The Japan Society Review
The Japan Society Review is published on a bimonthly basis, both online and printed (members are entitled to receive a copy by post). Since the starting of the publication in 2006, each issue covers a selection of Japan-related books and films, as well as theatre and stage productions, tv series and exhibitions. Its purpose is to inform, entertain and encourage readers to explore the works for themselves.
The Japan Society Review is possible thanks to the work of volunteers who dedicated their time and expertise to help us to promote the learning and understanding of Japanese culture and society.
BooksLondon's Cherry Blossom. Beauty and History, Joy at Your Fingertips
By Annegret Schopp-O'Dwyer Celebrating cherry trees in London this book achieves its aim of making you see 'joy at your fingertips' with wonderful photos and light-hearted socio-historical text. Review by Carole Tongue
Issues (PDF)Issue 95 (October 2021, Volume 16, Number 5)
Welcome to another exciting issue of The Japan Society Review bringing you five reviews of books, stage productions and films about Japan. This October issue is more eclectic than ever and we are thankful to our reviewers for their time and expertise.
Theatre & StageHeaven by Mieko Kawakami: Live
Staged by Jack McNamara An immersive reading performance of Mieko Kawakami's new novel, "Heaven", a work about bullying, what it means to bully, and to be bullied. Review by Laurence Green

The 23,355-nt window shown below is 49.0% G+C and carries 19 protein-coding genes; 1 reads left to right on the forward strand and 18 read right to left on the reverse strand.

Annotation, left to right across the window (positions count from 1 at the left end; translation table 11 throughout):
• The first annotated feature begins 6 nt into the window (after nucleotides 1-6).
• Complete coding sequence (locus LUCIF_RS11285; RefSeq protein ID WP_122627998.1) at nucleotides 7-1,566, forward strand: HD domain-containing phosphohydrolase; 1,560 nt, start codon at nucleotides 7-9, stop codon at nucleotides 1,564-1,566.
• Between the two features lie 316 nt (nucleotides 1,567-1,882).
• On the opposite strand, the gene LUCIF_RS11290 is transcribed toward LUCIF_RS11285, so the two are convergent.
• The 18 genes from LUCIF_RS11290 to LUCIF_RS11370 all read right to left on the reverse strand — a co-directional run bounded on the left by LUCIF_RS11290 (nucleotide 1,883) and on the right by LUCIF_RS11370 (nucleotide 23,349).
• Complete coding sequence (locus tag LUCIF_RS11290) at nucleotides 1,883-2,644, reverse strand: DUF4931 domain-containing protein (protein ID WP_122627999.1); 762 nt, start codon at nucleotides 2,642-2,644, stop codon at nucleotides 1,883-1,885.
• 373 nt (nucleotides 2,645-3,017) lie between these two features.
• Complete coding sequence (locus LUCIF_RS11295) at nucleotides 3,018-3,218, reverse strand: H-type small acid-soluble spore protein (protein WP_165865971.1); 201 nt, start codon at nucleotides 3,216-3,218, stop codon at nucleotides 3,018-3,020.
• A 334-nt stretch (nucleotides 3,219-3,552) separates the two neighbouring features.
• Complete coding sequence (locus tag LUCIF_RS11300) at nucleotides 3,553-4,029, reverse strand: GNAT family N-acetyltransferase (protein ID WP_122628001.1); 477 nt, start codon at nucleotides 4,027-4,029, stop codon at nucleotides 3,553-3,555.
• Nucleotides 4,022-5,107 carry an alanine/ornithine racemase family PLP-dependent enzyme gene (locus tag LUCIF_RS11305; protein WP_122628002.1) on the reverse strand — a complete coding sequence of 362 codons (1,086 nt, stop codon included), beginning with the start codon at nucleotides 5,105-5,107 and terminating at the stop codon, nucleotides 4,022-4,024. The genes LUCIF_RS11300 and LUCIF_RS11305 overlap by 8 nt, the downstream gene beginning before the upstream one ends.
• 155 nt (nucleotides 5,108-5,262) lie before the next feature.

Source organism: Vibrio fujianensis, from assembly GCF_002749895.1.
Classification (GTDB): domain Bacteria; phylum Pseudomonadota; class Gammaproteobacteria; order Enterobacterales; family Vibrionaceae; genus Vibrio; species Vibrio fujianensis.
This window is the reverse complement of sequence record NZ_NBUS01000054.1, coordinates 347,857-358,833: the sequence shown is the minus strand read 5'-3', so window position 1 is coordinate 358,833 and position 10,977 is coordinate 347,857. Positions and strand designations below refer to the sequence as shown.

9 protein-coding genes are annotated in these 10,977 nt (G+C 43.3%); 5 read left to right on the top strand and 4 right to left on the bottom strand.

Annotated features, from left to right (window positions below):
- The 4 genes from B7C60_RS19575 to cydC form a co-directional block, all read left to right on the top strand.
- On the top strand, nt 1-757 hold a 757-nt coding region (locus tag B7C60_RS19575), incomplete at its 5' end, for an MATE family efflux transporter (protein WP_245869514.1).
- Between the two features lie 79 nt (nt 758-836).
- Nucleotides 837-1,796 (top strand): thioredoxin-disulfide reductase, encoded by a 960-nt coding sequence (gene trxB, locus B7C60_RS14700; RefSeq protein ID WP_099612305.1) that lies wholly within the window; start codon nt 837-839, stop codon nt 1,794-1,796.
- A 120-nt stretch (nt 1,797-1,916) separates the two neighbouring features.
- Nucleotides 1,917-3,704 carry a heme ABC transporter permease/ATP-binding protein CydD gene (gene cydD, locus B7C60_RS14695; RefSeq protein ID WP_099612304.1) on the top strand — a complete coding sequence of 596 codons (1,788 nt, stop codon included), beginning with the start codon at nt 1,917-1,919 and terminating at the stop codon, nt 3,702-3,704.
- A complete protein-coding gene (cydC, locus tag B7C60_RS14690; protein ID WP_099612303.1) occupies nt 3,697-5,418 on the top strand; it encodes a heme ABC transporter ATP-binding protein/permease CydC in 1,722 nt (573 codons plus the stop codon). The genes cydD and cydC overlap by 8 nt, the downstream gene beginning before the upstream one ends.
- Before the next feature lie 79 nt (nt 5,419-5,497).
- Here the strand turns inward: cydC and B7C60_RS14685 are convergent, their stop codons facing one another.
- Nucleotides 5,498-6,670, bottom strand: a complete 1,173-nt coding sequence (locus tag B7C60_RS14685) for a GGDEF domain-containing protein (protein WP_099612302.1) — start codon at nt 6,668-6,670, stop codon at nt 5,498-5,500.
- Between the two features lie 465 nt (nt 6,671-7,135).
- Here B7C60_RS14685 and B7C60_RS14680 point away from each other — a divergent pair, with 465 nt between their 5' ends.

Films & SeriesQueer Japan
Directed by Graham Kolbeins Queer Japan, directed by Graham Kolbeins in 2019, is a documentary which explores the LGBTQ+ community in Japan offering an illustrative view of the queer culture in the country. Review by Jenni Schofield
BooksThe Shikoku Pilgrimage: Japan’s Sacred Trail
By John Lander The Shikoku Pilgrimage is one of the most important pilgrimage routes in Japan. Connected by eighty-eight temples across the four prefectures of Shikoku, this 1,200 km trail is associated with Buddhist monk Kukai (Kobo Daishi), the founder of Shingon Buddhism. Review by Jess Cope
Films & Series37 Seconds
Written and directed by Hikari 37 Seconds explores the coming-of-age story of Yuma, a woman with cerebral palsy, and her quest to become more independent from her overbearing mother. Review by Jenni Schofield
Booksmonk: Light and Shadow on the Philosopher's Path
By Imai Yoshihiro This book is a chef monograph, where, through food writing – a blend of personal essays and photographs revolving around food and nature, concluding with a number of recipes – Imai Yoshihiro tells the story of his fourteen-seated wood-fire pizza restaurant. Review by Riyoko Shibe
By Ichikawa Takuji In 'Monkey Man', Ichikawa Takuji, one of Japan’s most imaginative, bestselling and unusual authors, pointedly challenges readers to consider how we can change the inevitable course of history and save the human race from itself. Review by Laurence Green
BooksPlum Blossom & Green Willow: Japanese surimono prints from the Ashmolean Museum
By Hanaoka Kiyoko and Clare Pollard This book introduces over forty surimono in the collection of the Ashmolean Museum in Oxford and provides readers with an insight into the refined and cultivated Japanese literati culture of the early nineteenth century. Review by Fiona Collins
BooksBritish Extraterritoriality in Korea, 1884-1910: A comparison with Japan
By Christopher Roberts Filling an important gap in extraterritoriality studies and in the history of Anglo-Korean relations, this benchmark study examines Britain's exercise of extraterritorial rights in Korea from 1884 until Korea's formal annexation by Japan in 1910. Review by Kimura Genki